In spite of the unexpected and unexplained abandonment of the project by the original construction contractor earlier this year, the new Signal Hill Police Department (SHPD) headquarters is close to completion. According to Signal Hill Deputy City Manager Charlie Honeycutt, police administration, officers and civilian employees will probably move into the new building in about three months.
The original contractor was Irvine-based FTR International, which began work on the project in November 2010. “They basically abandoned the job site in February of this year,” Honeycutt said. “We still do not know why.” He added that city officials have sent several letters and emails to the company’s offices. “There has been no response to any of our communications,” he said, adding that the company has apparently moved its headquarters to a new location, but city officials do not know where that is.
In spite of that, the City has not lost any money in the process. “We paid them about $4.5 million, which is half of the contract cost, but they had done much more than half of the construction work,” he said.
Honeycutt added that FTR had posted a bond, as required by state law, in case the company defaulted on the contract. “The bond acts as an insurance policy,” he explained, adding that once city officials had determined that FTR had defaulted, the City formally terminated the contract and contacted the bond company— Arch Insurance, based in Philadelphia. Soon after that, Arch Insurance brought in a new construction company, Kemp Brothers Construction, based in Sante Fe Springs, which restarted the work in May.
According to Honeycutt, the City of Signal Hill has about $4.6 million remaining in the police station construction project budget. Part of that amount will go to subcontractors who did work but were not paid by FTR. Most of the remainder will go to Kemp Brothers.
“Kemp Brothers, specializes in completing work begun by other companies,” Honeycutt noted. “Since May, they have been working at an expedited pace to get the construction finished.”
Honeycutt explained that FTR is a company that, under state guidelines, qualifies to construct essential-services facilities such as jails and emergency operations centers. “FTR completed all aspects of the construction that require that specialization,” he said. “The work now being done by Kemp Brothers does not fall under essential-services facilities construction.” Honeycutt added that, he, city staff, and Los Alamitos-based Simplus Management Company are serving as project managers.
Honeycutt noted that since May, solar panels have been installed, the main building has been completely enclosed, the windows have been installed, and much of the interior finish work has been done. “Right now, painters are actually painting walls; workers are preparing to do tile work in the restrooms and lobby areas; various crews are pulling electrical wire, installing the air conditioning and finishing the plumbing; doors are about to be hung; and we are approaching the finish line in this construction project,” Honeycutt said. “We expect the building to be what we call ‘substantially complete’ by mid-November, at which point we will start bringing in the furniture, communications equipment, the lockers and all the other stuff that staff will need to function in the new building.”
According to Honeycutt, the SHPD is scheduled to be fully operational in the new facility on Jan. 29, 2013.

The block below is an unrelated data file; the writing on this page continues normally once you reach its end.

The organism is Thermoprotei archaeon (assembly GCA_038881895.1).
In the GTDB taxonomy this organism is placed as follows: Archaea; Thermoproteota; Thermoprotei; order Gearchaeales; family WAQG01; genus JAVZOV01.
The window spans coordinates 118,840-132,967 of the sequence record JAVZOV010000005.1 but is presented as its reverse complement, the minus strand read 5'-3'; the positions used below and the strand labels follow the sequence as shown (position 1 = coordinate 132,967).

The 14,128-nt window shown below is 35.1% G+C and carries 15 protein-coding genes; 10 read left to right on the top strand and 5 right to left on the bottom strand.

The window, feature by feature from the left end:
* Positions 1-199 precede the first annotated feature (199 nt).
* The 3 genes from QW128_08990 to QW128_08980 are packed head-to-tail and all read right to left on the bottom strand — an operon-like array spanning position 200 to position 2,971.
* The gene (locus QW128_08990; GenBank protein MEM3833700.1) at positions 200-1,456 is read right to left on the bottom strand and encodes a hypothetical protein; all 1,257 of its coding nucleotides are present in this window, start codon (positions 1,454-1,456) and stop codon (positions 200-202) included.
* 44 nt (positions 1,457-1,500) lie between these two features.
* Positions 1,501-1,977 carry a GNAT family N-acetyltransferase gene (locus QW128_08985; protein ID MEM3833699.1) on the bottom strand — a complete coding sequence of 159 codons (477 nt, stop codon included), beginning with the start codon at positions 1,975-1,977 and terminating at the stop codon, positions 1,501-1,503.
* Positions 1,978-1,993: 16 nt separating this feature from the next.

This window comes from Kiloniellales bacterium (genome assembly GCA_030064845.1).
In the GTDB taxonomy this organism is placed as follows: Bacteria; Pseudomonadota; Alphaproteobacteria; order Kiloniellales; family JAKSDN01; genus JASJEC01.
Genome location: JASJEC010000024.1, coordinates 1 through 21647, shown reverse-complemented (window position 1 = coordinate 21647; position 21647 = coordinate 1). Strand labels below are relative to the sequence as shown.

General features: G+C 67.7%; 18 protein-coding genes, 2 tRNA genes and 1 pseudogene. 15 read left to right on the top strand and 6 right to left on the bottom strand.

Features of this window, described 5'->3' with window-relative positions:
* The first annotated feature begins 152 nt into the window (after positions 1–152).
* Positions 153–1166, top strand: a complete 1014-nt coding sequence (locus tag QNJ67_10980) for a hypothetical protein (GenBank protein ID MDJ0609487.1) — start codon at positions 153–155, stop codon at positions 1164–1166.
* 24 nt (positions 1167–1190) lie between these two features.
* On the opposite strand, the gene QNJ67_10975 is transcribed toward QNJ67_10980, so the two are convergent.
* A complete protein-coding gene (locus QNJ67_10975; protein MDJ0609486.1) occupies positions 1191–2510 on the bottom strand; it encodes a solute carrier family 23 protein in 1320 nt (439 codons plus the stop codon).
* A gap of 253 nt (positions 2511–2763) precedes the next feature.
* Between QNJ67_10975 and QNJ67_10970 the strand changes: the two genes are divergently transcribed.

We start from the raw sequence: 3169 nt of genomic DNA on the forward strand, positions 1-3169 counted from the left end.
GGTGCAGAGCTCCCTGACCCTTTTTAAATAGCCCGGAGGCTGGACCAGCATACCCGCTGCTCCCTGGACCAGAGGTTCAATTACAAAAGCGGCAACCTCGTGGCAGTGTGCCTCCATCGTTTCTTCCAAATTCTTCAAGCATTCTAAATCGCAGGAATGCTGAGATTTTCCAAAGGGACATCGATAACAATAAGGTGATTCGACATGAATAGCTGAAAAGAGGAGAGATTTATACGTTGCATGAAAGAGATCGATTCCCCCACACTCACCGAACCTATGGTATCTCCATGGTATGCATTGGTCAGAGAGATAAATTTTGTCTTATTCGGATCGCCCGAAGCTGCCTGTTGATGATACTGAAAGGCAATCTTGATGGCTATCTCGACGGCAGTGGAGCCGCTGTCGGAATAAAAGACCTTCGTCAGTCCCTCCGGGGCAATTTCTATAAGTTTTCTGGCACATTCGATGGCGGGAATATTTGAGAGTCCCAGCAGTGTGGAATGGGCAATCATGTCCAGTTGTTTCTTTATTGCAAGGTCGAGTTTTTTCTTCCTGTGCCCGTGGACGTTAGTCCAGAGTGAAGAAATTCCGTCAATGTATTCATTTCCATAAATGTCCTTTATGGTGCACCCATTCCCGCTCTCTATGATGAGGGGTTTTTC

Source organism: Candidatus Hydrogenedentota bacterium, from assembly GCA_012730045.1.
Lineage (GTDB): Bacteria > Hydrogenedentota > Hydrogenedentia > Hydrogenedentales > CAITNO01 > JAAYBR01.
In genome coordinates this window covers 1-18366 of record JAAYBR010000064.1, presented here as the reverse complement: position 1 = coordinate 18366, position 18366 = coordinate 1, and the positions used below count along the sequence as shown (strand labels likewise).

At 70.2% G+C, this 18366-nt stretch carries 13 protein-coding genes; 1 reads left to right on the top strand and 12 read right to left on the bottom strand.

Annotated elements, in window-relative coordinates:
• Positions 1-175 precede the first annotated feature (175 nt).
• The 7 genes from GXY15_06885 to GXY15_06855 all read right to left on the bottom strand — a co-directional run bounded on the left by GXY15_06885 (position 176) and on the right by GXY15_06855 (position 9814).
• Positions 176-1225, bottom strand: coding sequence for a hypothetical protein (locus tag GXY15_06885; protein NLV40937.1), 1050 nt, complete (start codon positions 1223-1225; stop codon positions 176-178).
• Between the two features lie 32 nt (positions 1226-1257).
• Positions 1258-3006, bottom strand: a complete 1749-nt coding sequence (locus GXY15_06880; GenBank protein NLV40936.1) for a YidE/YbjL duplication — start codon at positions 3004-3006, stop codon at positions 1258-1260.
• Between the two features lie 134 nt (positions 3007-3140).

He added that the City of Signal Hill’s Master Plan, approved by the City Council several years ago, called for the construction of a new police station and the demolition of the existing police station in order to make way for the construction of a new city library. “Now that the state has abolished redevelopment agencies and frozen our library bond money, demolition of the old police station is on hold,” he said. “For now it looks like the old facility will just remain vacant for a while.”
He explained that it is still possible that the City will be able to use the $8 million bond money for the construction of a new library, but in order to do that, the City will have to jump through several bureaucratic hoops. “The state is auditing everything we do,” he said. “We recently went up to Sacramento and met with the Department of Finance to explain our Civic Center Master Plan so they can better understand what we are trying to accomplish, and to show that the library plan was not a last-ditch effort on our part to keep our redevelopment money.”
The existing police station encompasses approximately 13,000 square feet. The new facilities encompass about 21,500 square feet in two separate buildings. “The main police station, which includes the emergency operations center and jail, contains 19,000 square feet,” Honeycutt said. “The second building, which will be used for evidence and property storage, contains 2,500 square feet.”
Honeycutt added that the City has tentatively set Jan. 19 as an “open house” day for the new facility. “On that day the public will be able to view the interior of the facility, including sections of it that will not be open to the public after it becomes operational,” he said. “We want the public to come out and see what a fantastic facility this is going to be.”
Signal Hill Police Chief Michael Langston agreed. “The new police facility and emergency operations center is going to be a great asset for the community on a regular basis and certainly during local emergencies,” he said. “The new technologies deployed within the station and the centralized location of the station will have a synergistic effect on public safety in Signal Hill